# Building the Lagrangian of electromagnetism from the Lorentz invariant?

The definition of the relativistic Action is

$$S=\int_a^b ds$$

The Lorentz invariant of electromagnetism is

$$s^2=\frac{1}{c^2}||\mathbf{E}||^2-||\mathbf{B}||^2-2i\frac{1}{c}(\mathbf{B}\cdot \mathbf{E})$$

Therefore, could we write the action as:

$$S=\int_a^b d\sqrt{\frac{1}{c^2}||\mathbf{E}||^2-||\mathbf{B}||^2-2i\frac{1}{c}(\mathbf{B}\cdot \mathbf{E})}$$

This may not be the prettiest way to write it I concede, but is it possible? Clearly, this is not the field description, but perhaps the movement of a test particle/photon in an electromagnetic field?

• You should probably look up the covariant notation for electromagnetism, which is written in terms of the scalar and vector potentials. It is exactly what you are looking for. Aug 26, 2019 at 13:37
• @FeelMyBlackHole I am familiar with the covariant notation, but what I am looking for it to know if the Lagrangian can be built from the Lorentz invariant in the manner stated in the question. Aug 26, 2019 at 13:40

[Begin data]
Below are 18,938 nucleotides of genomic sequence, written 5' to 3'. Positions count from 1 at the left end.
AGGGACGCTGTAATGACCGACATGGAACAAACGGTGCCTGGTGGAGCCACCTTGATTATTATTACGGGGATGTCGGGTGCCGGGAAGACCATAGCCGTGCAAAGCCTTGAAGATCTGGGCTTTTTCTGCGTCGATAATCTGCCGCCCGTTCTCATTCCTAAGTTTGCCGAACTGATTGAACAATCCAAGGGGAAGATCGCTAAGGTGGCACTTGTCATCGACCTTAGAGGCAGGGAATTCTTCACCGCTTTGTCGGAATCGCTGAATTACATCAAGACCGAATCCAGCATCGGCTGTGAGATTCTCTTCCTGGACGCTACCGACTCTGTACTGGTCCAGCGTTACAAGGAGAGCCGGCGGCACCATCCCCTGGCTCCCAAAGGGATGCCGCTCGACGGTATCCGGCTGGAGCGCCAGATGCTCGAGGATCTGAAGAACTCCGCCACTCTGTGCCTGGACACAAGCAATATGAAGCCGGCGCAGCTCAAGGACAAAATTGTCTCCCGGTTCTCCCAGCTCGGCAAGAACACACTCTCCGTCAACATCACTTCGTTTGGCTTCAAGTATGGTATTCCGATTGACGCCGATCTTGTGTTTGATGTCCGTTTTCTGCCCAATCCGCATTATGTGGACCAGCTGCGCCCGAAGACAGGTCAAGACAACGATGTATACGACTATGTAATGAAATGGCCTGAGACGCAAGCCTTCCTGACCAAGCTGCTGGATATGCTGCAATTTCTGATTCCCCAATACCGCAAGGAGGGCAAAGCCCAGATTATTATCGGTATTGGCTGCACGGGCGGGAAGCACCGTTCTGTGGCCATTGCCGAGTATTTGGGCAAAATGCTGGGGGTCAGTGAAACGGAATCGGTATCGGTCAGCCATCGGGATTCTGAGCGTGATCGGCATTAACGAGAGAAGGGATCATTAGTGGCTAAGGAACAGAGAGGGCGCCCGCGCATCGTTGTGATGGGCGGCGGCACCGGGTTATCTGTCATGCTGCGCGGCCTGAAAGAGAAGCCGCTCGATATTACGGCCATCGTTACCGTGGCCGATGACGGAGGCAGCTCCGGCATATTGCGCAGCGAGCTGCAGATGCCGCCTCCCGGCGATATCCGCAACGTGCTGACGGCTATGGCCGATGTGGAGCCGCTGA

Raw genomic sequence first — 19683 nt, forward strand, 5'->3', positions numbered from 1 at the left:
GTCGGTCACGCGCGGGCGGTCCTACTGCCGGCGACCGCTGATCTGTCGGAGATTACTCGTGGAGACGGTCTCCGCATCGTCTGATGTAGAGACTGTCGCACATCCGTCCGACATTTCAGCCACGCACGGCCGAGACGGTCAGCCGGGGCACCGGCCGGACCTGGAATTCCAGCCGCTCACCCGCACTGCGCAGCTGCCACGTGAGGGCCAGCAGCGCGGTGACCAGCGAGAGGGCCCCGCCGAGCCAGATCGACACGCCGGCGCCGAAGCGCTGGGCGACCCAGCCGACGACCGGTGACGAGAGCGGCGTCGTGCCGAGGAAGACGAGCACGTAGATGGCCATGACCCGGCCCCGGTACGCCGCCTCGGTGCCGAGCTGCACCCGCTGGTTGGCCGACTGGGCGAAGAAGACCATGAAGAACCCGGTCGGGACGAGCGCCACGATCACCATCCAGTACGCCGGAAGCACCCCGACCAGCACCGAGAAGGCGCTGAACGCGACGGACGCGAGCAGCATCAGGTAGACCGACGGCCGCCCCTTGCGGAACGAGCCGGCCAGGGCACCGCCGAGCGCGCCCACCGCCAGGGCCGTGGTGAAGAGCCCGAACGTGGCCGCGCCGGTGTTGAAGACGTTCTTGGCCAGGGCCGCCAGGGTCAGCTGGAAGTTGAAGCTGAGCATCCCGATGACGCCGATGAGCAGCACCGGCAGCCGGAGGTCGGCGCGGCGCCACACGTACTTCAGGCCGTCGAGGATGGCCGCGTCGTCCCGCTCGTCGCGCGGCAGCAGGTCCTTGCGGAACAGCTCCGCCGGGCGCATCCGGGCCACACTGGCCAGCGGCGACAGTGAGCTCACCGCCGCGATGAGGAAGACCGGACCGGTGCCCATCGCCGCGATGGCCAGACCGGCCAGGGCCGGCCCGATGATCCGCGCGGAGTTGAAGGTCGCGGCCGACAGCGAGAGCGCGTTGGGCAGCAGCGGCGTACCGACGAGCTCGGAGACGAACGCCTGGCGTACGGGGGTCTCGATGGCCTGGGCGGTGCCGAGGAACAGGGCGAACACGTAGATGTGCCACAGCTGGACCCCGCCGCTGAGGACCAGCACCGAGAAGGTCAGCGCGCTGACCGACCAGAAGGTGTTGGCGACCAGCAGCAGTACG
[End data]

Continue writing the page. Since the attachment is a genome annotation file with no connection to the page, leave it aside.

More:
• Possible duplicates: physics.stackexchange.com/q/87817/2451 and links therein. Aug 26, 2019 at 15:44

Your first equation is the relativistic action for a free point particle, where $$ds$$ is the infinitesimal invariant arc length along its world line.
This invariant geometric spacetime interval has nothing to do with the electromagnetic field invariant $$s^2$$ you write in the next equation.
The final equation makes no sense. The variable of integration in a normal integral cannot itself be a function. And what are $$a$$ and $$b$$ now? Not only does it not describe the motion of either a test particle or a photons in an EM field (and, by the way, photons just go straight and don’t feel the field), there is no way that it could describe these things. No world line appears in this integral, nor any interaction between the field and a charged test particle.